Not only is yoga fun, but it helps the children deal with the uncertainty and pain that can come with cancer treatment. Karen teaches a type of breathing called Lion’s Breath where you inhale, then open your mouth, stick out your tongue, and breathe out with a roar. Concentrating on breath, takes their mind off of the anxiety or discomfort of getting their port accessed, for example. The action gives them control in a situation where they don’t have much at all.
Rob Saba, Director of Development, Grateful Patients and Families at Albany Medical Center, happened to be giving a tour when he came upon the yogis practicing. Rob shared how this program provides not only much needed distraction, but socialization and interaction, which helps heal.
A child’s cancer journey can last up to three years and sometimes longer. Angie Silipigno, Child Life Specialist, at The Melodies Center is excited about this program because they are always looking for new and innovative ways for children to improve their experience. Nick’s Fight to be Healed Foundation has always recognized that it takes more than medicine to heal a child.
Angie writes, “As I observed the first session of Flow in clinic last week, I saw wonderful things happening . . . Two young girls socializing with one another, engaging in physical activity despite the presence of tubing and IV poles, the passing of time in a positive way, exploration of their bodies, and above all, lots of laughter. One of the best parts of this program is that it can be used with any age patient, as well as parents and other caregivers . . . At a time when a patient may be feeling self-conscious about their bodies or their physical abilities, this can be utilized to help them become more aware of their body using breathing, relaxation and stretching to establish an improved level of comfort and empowerment . . . Karen has a warm and welcoming presence. She has such a natural ability to assess a patient’s comfort level within a brief moment and meet them right where they are.”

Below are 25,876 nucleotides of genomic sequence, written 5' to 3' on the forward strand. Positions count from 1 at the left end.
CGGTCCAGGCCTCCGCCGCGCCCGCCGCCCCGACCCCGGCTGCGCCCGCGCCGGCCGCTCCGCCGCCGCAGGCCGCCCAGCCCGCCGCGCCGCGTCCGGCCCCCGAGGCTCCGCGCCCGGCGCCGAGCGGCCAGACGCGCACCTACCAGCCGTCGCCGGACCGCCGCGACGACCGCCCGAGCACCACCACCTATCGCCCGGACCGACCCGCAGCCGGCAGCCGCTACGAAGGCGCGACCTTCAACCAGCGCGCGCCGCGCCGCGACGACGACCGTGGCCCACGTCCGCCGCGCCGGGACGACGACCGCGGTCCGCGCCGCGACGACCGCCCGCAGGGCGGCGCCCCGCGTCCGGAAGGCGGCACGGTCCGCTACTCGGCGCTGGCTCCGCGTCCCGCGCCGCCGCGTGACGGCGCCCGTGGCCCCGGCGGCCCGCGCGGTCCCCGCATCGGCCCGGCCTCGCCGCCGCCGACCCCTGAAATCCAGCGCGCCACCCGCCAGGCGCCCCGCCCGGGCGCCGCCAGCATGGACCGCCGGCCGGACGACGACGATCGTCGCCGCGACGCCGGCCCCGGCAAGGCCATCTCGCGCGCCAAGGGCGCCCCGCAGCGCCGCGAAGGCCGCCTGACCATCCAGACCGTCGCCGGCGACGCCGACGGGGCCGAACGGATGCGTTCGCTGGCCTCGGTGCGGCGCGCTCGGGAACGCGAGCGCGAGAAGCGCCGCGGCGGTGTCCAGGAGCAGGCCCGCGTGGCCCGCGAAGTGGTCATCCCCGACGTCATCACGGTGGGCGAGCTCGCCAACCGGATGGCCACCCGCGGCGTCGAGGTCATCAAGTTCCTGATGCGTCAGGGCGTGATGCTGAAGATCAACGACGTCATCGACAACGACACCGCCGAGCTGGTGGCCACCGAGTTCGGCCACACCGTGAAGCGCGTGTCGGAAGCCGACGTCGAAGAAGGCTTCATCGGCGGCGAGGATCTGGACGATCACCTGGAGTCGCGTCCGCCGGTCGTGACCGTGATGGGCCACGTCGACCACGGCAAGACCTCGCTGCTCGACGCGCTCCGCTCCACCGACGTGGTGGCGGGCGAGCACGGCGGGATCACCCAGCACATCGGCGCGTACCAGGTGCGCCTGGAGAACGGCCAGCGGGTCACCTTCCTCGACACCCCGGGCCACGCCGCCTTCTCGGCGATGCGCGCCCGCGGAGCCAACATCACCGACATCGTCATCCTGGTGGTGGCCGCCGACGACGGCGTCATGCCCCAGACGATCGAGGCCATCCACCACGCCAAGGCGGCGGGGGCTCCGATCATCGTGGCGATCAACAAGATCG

That’s the healing power of yoga. Accepting where you are at the present moment and making the most of it. Despite the fact that these children are battling cancer, they can heal through connections, yoga poses, and laughter.
On Wednesday, May 9, Nick’s Fight to be Healed Foundation held its 3rd Annual Fight Cancer with Amore fundraiser at the Lark Tavern in Albany. Rob Amore of Amore Clothing sponsors the event, reserves the venue, invites friends and business associates, and gathers raffles to raise money that supports local children fighting cancer. Rob and I went to The College of Saint Rose together, but had lost touch. Three years ago we reconnected at our sons’ soccer game.
The hardest part about meeting new people or meeting up with old friends is telling them Nick’s story. Some people get it without having to go directly through the experience and some can’t wait to get away. Rob got it and has been supporting the foundation ever since. Now three years down the road I thought to myself, How do I build awareness and empathy with people who don’t know me, my child, or the foundation?
Well, that night I discovered that opening up to people and establishing an emotional connection is the path to empathy. I spoke with a man who asked who Nick was. When I explained that he is my son, his whole face softened. He lost his baby child. We felt a connection in a crowded restaurant filled with strangers. He clasped my hand and asked what he could do to help.
Besides the fact that financial support allows the foundation to assist more families with medical costs and other bills, his compassion helped me. When I miss my son, it’s nice to know that others care and want to lend a helping hand. The kindness of others nurtures healing and they are no longer considered strangers.
Thank you to all who showed kindess and generosity at this event and throughout the year.
Rob Amore and his wife, Rosella, enjoying the evening at the Lark Tavern.